+1 916 605 7200          moreinfo@retailpro.com        
 
   +1 916 605 7200              moreinfo@retailpro.com            

Predictive analytics: Looking at the past to shape future sales

Understanding customer behavior and shopping patterns is difficult enough during “normal times.”

So, when a shockwave hits the system – like a global pandemic or natural disaster – it stresses the supply chain and puts planning on its ear.

Accounting for seasonality in demand

Image: JESHOOTS.com

Predictive analytics can help retailers prepare for all types of seasonal happenings, including not only holidays, but also hurricanes and wildfires.

Natural disasters are often seasonal: For example, wildfire season is August-November and hurricane season is slightly longer, starting in June.

While it is impossible to predict the final landfall point of a hurricane or the path of a wildfire, goods can be procured in a way that optimizes costs while considering all path probabilities.

Making accurate predictions regarding the types and amounts of products demanded by consumers is not trivial: Ineffective forecasting efforts result in shortages of in-demand products as well as overages of unwanted products that ultimately must be salvaged.

Focusing predictive analytics on concrete business objectives

Image: shattha pilabut

It seems paradoxical that predictive analytics uses historical information to determine future shopper actions.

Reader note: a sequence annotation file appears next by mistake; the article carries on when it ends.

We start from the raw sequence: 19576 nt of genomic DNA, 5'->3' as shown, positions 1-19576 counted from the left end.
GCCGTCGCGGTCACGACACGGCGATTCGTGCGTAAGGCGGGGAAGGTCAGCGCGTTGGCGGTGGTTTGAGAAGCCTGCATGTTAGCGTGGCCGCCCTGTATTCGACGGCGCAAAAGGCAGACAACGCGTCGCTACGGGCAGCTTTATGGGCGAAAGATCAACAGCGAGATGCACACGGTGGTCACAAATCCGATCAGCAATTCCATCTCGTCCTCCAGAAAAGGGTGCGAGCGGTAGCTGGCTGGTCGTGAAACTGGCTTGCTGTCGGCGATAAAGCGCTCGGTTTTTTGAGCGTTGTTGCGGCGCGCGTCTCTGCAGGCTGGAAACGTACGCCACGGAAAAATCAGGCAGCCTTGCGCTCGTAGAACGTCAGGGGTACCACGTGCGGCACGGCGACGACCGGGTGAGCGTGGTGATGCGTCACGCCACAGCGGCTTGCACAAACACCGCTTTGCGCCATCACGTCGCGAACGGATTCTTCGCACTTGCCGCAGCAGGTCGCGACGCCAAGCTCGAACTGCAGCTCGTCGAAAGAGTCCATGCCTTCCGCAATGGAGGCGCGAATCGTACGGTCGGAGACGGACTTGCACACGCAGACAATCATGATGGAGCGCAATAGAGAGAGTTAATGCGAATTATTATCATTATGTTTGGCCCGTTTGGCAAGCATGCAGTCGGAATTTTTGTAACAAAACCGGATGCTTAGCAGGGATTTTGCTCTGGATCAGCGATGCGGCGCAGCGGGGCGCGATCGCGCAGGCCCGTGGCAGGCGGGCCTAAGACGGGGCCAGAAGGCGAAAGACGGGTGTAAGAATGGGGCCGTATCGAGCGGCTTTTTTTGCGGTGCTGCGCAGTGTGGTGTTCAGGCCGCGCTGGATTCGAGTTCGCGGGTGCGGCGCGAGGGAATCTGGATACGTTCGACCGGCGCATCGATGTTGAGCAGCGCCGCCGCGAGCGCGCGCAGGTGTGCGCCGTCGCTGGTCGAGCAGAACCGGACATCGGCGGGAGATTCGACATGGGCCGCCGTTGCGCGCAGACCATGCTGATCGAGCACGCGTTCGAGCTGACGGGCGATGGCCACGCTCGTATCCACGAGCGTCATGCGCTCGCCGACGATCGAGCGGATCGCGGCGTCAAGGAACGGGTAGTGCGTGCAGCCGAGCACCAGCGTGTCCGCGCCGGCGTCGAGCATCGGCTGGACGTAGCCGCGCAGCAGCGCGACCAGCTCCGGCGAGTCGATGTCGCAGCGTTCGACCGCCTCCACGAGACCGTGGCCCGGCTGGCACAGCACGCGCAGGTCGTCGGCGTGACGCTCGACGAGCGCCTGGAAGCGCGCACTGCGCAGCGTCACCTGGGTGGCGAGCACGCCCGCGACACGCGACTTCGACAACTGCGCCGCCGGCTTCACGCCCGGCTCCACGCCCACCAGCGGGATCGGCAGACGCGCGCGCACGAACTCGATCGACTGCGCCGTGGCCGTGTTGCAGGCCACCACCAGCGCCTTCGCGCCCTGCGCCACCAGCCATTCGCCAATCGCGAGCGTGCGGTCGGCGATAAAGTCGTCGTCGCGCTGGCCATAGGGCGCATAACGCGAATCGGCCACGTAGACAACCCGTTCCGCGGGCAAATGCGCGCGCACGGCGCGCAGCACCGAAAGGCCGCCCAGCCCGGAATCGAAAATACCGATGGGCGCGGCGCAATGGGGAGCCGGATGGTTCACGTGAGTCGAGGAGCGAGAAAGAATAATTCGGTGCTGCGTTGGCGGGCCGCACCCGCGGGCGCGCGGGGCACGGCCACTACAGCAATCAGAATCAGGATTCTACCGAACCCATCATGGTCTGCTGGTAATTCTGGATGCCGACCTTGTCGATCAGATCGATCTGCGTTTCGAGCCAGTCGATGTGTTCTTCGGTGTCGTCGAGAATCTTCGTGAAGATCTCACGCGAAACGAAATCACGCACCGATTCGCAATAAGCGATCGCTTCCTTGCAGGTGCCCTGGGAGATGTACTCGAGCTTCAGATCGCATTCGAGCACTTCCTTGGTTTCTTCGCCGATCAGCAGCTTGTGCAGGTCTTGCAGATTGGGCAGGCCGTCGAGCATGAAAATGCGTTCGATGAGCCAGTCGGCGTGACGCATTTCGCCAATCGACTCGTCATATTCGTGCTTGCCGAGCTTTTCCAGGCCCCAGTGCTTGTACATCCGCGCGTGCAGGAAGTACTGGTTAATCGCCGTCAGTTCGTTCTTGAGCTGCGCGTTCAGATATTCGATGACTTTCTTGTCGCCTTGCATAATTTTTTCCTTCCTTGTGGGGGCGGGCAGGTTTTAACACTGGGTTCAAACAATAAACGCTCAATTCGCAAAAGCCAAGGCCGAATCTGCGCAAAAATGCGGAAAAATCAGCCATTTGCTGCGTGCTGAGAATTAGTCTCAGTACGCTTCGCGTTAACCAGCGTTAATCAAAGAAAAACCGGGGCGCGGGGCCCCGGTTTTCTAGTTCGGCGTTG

Such retail data might include transactions, sales results, customer complaints, and marketing information.

Retailers use predictive analytics with a business goal in mind. 

By harnessing large, heterogeneous data sets into models, they can glean clear, actionable intelligence that helps them achieve their goals, such as more sales, less inventory, and faster deliveries.

Having the right data is key to predictive analytics success. That information may include:

  • Point-of-sale data
  • Consumer-related information (e.g., loyalty programs)
  • Store layout
  • Online navigation traffic flow
  • Consumer demography
  • External factors, such as weather

Retailers can prepare for seasonal shopping by crunching last year’s sales data, combining it with those other pieces of information, and creating a game plan that can meet any storm – or holiday – head on.

The key to retail growth in today’s marketplace is unlocking the benefits of predictive analytics to gain a deep understanding of the customer base to maximize sales, improve inventory churn and increase customer satisfaction.





130

Countries

9000

Customers

54000

Stores

159000

Points of Sale

130

Countries

9000

Customers

54000

Stores

159000

Points of Sale

130

Countries

9000

Customers

54000

Stores

159000

Points of Sale